I've been working on getting this done for the past several months and finally received some part samples yesterday.
The forethought for this revolves around hydraulic roller FE's. I have customers that occasionally want higher rpm engines but they don't want to go with a solid roller because of the extra expense, maintenance, etc., and they don't want to go with a solid flat tappet because of camshaft break-in issues that occasionally plague us. Hydraulic rollers are an excellent choice for street engines since they are basically an "install-and-forget" scenario: no maintenance, no camshaft break-in, etc.
In years past, we have seen a "brick wall" on rpms when it comes to the hydraulic roller camshafts and this is because of several variables: camshaft lobe aggression, lifter choice, oil
choice, and valvetrain weight. If you use an overly aggressive camshaft lobe, then it's hard for the valvetrain and lifters to keep control of things. If you use something like a Morel lifter, then the lifter component tolerances are much tighter and the resulting oil
viscosity has to be eyeballed so that the lifters can operate the way they were intended to operate. If you use a heavy valvetrain assembly, i.e. 3/8" stem, large headed valves, steel retainers, adjustable rocker arms, etc., then you have a lot of unnecessary weight that the lifter plungers are having to deal with. Over the years, we have gone from seeing 5800-6000 rpm limits to 6200-6500 rpm limits and a little higher. We have been able to get to those milestone points with FEs because we have been "slimming" things down and finding component relationships that work. Less aggressive lobes are being used in correlation with higher-quality lifters, smaller stemmed valves, and the use of non-adjustable factory rocker arms. I have routinely seen rpms of over 6500 and I do believe that Blair has had a few engines where he has seen 7000 rpm with a hydraulic roller camshaft.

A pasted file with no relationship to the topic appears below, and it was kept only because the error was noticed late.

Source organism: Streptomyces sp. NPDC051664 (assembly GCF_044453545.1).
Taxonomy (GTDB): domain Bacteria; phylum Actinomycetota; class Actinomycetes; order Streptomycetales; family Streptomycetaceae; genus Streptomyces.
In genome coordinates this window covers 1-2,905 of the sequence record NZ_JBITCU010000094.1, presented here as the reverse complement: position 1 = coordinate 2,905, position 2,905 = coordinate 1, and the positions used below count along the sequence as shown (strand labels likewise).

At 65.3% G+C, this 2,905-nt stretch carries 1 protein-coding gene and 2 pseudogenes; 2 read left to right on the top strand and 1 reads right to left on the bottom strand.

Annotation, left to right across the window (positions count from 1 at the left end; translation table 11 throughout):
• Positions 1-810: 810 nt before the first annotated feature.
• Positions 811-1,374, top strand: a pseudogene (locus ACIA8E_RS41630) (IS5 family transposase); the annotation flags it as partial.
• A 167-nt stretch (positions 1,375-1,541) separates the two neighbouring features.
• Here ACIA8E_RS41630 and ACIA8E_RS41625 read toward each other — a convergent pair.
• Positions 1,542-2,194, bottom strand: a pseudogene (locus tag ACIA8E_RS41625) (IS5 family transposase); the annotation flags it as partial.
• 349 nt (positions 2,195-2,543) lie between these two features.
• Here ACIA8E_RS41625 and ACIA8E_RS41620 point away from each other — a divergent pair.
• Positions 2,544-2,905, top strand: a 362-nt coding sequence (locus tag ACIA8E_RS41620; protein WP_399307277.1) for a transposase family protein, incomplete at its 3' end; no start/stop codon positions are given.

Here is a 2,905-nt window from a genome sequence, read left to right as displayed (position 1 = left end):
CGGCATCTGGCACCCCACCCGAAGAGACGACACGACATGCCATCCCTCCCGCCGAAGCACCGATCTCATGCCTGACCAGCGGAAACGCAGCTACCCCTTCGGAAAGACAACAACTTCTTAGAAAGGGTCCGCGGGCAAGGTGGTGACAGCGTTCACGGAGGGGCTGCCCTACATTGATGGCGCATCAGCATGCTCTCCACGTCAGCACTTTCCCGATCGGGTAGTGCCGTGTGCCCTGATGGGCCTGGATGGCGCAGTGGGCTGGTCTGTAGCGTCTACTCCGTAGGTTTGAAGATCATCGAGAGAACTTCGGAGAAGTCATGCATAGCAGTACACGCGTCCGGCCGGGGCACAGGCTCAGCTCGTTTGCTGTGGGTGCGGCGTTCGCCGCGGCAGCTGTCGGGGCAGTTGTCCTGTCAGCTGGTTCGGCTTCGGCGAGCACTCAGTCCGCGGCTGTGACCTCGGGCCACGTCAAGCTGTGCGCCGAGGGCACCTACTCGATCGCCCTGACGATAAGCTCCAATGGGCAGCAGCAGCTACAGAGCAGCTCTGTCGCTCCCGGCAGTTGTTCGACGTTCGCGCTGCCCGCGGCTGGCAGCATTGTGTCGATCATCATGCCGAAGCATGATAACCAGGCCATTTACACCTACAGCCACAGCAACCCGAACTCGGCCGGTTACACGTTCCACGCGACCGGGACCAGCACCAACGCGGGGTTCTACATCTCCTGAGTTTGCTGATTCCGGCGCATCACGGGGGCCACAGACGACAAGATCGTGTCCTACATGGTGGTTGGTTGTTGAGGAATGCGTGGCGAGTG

I feel that the rocker arm choice is a big player in this as it can either help or hurt the valvetrain weight. Adjustable rocker arms with large adjusters, jam nuts, etc., add unnecessary weight. Unnecessary weight can make it harder for the lifter to do its job. A lot of us have seen the results of using the non-adjustable factory rockers: in engine combinations that have usually lost control of the lifters at around 6000 rpm, the lighter rockers allow the peak horsepower rpms to creep up by several hundred rpm or more. Again, you have to look at the overall picture and choose a combination that works, but the rockers do play a large role.
However, there are constraints with the factory rockers. The shoe style rocker tip leaves an undesired wider pattern on the valve stem and in extreme situations where we're using very small stemmed valves, that can pose a problem without adding lash caps. The rockers themselves are not meant to carry large valve spring pressures or large valvetrain loads. It's not hard to find good rocker cores, or even very nicely rebuilt pieces from companies like Rocker Arms Unlimited, but again, their original strength and design capacities can be quickly overran.